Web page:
On March 12th 2018 J. D. Wisgo of Self Taught Japanese announced a literary translation competition for promising translators. (Japanese Translation Contest Announced: Promising Translators 2018.)

This competition was for novice translators who are unpublished to translate a short literary text. This could be a short story or part of a longer text.

It was on my radar for a few weeks but March was a very busy time for me. The deadline for the competition, April 9th, drew closer and closer. J. D. Wisgo kept Tweeting about the competition though. With only four days left he said that there was still time. So I decided to enter.

 

Selecting a Text

I had a text in mind from Shosetsu wo Yomou but J. D. Wisgo made a good point that texts were not in the public domain there. If a text was not in the public domain I would need permission to translate it. So I messaged the author of the text I wanted to do but decided to get a backup plan.

I asked J. D. Wisgo for some advice and he suggested Aozora Bunko.

 

Edogawa Ranpo 2nd Place in Literary Translation CompetitionAozora Bunko is a Japanese digital library that consists of several thousands of Japanese texts. Fiction and non-fictional. All of the texts are out-of-copyright books or works that the authors wish to make freely available. Which means that everything in there is public domain.

I was, I admit, at a loss of what to translate. I browsed the texts randomly, picking out a few titles that looked interesting (mostly involving the words “cat” “space” and “magic”). I read parts of the text to see if they interested me and created a short list of about 3 texts.

In the end I chose 魔法博士 (Mahou Hakase) because it sounded intriguing and I love fantasy narratives. It was only after I started translating that I noticed it was written by the great Edogawa Ranpo 江戸川乱歩.

You can find the original Japanese here: 魔法博士 (江戸川乱歩)

 

Translating “The Professor of Magic”

The text wasn’t quite what I was expecting. The Professor of Magic (which was the title I chose to translate it to) starts with two boys possibly in the Taisho/early Showa period of Japan. They see a strange man with a travelling theater and, as young detectives, decide to follow him.

When I think of magic I think of fantasy so a modern text was a nice surprise. The beginning of the story does not go into much detail into who the Professor of Magic is, but it’s a strong start that grips you to read the rest.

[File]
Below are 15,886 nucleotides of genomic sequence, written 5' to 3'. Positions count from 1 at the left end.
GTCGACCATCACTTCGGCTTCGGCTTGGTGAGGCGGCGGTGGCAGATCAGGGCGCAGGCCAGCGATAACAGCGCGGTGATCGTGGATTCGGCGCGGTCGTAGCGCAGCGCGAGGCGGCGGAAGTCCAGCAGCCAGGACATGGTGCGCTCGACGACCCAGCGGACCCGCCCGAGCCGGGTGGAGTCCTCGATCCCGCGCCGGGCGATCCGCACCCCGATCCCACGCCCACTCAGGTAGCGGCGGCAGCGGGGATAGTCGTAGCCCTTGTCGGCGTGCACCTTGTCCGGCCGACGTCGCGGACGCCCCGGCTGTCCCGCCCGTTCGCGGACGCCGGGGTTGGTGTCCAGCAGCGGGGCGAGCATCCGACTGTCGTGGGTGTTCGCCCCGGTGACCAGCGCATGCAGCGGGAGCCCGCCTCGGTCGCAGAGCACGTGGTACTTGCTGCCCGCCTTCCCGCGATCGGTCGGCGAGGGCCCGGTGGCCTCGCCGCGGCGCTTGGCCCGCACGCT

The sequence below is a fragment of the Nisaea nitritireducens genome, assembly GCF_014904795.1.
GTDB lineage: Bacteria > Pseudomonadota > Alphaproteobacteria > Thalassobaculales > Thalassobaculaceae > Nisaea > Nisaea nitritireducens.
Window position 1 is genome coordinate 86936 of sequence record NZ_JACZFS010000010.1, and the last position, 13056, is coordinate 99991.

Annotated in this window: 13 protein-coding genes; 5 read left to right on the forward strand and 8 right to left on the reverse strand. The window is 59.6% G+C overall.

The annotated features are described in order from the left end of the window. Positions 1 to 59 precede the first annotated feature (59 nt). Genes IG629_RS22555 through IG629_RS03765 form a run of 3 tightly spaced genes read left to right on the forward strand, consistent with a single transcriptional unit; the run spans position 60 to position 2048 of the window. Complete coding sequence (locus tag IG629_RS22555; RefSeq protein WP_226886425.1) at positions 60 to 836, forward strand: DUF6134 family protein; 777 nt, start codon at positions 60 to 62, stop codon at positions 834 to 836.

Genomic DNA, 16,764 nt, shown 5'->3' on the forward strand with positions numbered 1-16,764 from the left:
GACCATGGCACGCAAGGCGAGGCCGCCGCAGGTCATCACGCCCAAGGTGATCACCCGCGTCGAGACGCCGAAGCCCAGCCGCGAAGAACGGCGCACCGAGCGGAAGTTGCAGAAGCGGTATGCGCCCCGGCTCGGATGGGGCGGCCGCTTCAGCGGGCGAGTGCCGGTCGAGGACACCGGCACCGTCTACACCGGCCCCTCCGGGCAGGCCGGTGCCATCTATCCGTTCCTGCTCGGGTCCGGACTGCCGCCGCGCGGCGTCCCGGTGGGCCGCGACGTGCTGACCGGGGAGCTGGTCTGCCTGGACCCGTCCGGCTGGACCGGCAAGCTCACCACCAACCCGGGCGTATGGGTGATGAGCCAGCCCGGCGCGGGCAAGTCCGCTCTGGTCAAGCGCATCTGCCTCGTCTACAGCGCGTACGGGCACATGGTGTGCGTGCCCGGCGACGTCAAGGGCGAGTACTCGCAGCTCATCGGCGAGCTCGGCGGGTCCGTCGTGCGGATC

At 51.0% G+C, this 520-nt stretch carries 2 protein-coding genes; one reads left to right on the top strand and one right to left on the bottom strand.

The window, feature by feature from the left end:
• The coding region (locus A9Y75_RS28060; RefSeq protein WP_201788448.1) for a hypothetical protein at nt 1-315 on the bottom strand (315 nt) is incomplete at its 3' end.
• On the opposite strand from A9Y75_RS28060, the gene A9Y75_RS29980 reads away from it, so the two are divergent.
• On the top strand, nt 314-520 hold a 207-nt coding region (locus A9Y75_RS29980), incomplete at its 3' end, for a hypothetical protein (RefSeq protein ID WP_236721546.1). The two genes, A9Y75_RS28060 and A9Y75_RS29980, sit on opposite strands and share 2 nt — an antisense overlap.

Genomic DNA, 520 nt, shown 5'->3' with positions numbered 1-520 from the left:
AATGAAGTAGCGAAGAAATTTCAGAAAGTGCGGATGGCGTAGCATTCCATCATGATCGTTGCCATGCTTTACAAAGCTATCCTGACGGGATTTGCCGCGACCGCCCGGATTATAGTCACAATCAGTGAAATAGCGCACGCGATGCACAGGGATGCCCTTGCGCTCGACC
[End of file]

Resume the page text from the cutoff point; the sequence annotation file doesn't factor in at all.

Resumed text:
I started by reading the text, of course, to get an idea of the situation. Because of limited time I couldn’t read the entire story, just the beginning.

My translation process consists of reading the source, followed by translating the text, highlighting areas I’m not sure of. Then going through it with a second translation, high lighting parts I don’t like the wording for. I then listen to the text a few times with a text to audio app on Microsoft Word. This helps a lot with picking up on awkward wording and spelling errors.

Then after 3 days I sent the translation off.

 

Announcement and Feedback

The announcement for the winners was a lot faster than I’d originally thought. It was just over a week later that I got an email saying I had won 2nd place!!!

I was very excited to read the announcement and to receive the two e-books of Juza Unno’s texts!

2nd Place in Literary Translation Competition

It wasn’t long either until J. D. Wisgo came back with some feedback on the translations!

He was kind enough to go through the winners giving tips on where we could each improve and what to look out for in the future.

I highly suggest other novice translators read these.

 

Of course not everyone will agree on certain points.

Literary translation is often subjective and other translators might agree or disagree with different parts that J. D. Wisgo points out. It’s important to take criticism, to use it to improve your skills, but also to remember that no one person’s word is law.

People have very good points which you can use to improve, but different people may have different advice for you.

 

The Challenge

This was a fun competition to partake in. With my time restraints it was a fantastic exercise for me to try and create a high-quality translation with limited time.

The feedback was great and helped me see areas where I need to improve. It also gave me some more ideas for extra steps I can take in my own translation process.

I look forward to translating more texts and taking part in more challenges!

 

More Literary Translations

 

I got 2nd Place in a Literary Translation Competition!